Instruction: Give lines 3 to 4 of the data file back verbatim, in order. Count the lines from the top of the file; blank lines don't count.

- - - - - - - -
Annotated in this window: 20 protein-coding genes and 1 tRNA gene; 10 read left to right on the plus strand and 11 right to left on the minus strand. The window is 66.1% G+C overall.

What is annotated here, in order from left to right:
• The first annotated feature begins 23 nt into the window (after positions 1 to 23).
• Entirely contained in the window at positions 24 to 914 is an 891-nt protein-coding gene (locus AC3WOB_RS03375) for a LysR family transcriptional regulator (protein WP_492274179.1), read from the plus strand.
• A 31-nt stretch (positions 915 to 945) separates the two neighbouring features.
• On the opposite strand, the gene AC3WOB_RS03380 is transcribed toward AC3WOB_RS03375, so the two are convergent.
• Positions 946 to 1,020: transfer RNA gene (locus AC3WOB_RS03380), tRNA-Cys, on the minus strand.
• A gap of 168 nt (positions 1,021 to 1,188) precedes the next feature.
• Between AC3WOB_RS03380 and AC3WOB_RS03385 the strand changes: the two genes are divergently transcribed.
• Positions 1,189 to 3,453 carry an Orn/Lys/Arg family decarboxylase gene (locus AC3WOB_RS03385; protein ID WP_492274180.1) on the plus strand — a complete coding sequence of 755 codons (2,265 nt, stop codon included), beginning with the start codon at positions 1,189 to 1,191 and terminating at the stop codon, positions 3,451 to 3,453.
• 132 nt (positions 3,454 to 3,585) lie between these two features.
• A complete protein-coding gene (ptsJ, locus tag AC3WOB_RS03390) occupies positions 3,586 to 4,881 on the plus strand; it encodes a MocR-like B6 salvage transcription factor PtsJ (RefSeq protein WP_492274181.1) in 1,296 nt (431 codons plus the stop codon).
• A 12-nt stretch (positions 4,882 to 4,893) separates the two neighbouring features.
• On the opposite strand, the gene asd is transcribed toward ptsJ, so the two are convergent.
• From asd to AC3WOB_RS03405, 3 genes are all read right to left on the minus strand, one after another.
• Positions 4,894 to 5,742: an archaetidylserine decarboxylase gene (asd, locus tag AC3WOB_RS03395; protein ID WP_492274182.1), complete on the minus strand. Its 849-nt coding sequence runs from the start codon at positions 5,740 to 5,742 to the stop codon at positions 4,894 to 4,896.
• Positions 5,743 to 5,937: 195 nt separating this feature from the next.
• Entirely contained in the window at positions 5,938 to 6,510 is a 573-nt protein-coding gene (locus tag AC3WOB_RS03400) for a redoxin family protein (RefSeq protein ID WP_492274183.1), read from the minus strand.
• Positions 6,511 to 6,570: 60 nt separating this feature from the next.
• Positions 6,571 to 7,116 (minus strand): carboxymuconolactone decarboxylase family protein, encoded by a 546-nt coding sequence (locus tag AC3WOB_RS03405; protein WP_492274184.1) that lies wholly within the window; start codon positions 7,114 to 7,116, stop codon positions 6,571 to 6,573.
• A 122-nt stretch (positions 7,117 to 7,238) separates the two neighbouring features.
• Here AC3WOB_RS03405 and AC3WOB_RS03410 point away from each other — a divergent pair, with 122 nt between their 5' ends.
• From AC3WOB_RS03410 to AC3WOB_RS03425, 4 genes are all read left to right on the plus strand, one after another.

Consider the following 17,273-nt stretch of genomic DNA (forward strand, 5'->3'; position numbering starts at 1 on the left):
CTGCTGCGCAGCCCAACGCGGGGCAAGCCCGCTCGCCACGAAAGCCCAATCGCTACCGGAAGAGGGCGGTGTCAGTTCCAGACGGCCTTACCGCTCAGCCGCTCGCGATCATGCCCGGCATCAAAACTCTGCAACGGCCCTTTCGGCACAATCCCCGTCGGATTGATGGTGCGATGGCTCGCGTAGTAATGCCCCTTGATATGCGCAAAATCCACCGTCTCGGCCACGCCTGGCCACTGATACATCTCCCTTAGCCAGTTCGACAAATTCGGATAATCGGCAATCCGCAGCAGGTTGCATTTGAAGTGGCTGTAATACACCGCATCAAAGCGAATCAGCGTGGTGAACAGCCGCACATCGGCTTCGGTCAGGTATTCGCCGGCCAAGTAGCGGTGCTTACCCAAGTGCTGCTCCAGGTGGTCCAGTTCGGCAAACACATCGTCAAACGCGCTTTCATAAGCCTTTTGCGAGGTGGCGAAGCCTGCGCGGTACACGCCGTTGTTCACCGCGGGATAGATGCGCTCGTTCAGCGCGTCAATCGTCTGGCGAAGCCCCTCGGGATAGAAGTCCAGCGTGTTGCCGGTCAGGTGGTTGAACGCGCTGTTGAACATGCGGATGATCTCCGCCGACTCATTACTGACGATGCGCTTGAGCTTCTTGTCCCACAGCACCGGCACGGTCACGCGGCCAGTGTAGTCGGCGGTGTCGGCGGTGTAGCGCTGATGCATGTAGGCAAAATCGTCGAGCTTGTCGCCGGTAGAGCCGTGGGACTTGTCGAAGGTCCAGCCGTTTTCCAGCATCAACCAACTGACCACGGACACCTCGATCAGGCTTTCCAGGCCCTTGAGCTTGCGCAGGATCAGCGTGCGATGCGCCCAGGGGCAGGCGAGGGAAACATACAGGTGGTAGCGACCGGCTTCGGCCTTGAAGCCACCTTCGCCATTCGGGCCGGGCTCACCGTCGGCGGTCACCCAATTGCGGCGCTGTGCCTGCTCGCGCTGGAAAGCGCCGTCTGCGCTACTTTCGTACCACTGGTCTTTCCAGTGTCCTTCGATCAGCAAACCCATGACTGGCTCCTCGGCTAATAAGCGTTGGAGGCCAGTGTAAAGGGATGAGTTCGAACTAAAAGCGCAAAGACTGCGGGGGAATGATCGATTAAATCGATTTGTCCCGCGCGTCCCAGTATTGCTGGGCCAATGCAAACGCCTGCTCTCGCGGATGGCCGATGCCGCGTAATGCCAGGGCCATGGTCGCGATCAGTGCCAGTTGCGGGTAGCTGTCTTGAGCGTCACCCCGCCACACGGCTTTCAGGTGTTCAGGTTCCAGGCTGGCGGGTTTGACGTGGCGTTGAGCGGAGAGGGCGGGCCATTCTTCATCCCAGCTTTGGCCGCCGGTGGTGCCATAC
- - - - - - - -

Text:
• The first annotated feature begins 23 nt into the window (after positions 1 to 23).
• Entirely contained in the window at positions 24 to 914 is an 891-nt protein-coding gene (locus AC3WOB_RS03375) for a LysR family transcriptional regulator (protein WP_492274179.1), read from the plus strand.